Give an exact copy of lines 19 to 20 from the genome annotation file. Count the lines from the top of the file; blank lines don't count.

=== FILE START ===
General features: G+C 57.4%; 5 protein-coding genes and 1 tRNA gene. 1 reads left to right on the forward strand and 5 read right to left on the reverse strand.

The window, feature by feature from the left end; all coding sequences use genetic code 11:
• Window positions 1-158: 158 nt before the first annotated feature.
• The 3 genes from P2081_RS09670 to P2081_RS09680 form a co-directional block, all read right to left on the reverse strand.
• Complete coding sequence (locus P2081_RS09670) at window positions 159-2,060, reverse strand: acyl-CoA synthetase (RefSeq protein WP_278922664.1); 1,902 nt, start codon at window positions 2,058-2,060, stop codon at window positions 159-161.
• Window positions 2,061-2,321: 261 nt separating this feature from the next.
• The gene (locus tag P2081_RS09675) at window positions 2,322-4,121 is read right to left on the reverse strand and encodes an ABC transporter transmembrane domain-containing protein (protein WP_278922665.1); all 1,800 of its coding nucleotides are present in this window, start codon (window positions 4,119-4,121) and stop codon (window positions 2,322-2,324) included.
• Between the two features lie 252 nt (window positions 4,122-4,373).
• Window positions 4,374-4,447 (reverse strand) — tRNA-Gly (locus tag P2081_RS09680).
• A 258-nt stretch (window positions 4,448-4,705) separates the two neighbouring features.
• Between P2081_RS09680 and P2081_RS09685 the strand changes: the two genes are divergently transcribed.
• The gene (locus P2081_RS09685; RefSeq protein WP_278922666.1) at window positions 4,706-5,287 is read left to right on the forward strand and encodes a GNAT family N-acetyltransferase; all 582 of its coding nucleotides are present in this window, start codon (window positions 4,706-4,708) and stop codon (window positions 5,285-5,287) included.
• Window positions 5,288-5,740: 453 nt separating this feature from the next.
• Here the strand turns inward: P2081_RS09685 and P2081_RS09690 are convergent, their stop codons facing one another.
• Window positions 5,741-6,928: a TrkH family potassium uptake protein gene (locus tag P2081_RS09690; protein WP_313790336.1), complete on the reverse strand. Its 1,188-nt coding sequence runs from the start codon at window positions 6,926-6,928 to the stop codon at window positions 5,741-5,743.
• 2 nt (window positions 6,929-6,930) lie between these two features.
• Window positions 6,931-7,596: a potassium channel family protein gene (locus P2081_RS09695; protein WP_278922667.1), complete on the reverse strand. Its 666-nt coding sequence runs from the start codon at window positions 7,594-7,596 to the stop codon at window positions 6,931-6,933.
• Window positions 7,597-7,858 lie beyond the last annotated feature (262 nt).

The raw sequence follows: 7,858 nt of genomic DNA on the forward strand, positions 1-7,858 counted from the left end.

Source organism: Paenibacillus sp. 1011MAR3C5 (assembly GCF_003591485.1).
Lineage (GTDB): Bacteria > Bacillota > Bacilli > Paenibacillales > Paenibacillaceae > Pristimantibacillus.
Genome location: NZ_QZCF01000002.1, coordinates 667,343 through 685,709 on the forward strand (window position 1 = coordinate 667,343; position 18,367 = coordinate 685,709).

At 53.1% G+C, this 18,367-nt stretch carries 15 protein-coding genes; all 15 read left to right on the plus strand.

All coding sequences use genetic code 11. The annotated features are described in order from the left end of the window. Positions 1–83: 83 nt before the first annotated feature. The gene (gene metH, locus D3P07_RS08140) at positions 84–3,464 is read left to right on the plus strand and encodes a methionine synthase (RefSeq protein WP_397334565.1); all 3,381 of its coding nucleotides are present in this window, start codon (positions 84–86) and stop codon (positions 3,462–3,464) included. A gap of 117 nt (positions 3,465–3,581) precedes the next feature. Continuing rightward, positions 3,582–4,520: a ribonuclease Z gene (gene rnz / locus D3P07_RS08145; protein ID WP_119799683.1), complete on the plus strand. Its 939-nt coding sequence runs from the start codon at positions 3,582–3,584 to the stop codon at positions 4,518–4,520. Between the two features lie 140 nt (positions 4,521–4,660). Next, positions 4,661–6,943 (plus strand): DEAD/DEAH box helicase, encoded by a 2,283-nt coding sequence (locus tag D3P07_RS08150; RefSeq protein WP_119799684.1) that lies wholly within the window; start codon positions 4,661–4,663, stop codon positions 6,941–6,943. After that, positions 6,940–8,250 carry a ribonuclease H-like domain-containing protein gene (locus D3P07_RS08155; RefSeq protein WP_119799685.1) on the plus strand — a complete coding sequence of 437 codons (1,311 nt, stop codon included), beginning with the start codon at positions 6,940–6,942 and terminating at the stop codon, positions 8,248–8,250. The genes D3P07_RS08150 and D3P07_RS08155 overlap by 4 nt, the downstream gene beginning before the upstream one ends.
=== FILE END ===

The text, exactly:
The raw sequence follows: 7,858 nt of genomic DNA on the forward strand, positions 1-7,858 counted from the left end.

Source organism: Paenibacillus sp. 1011MAR3C5 (assembly GCF_003591485.1).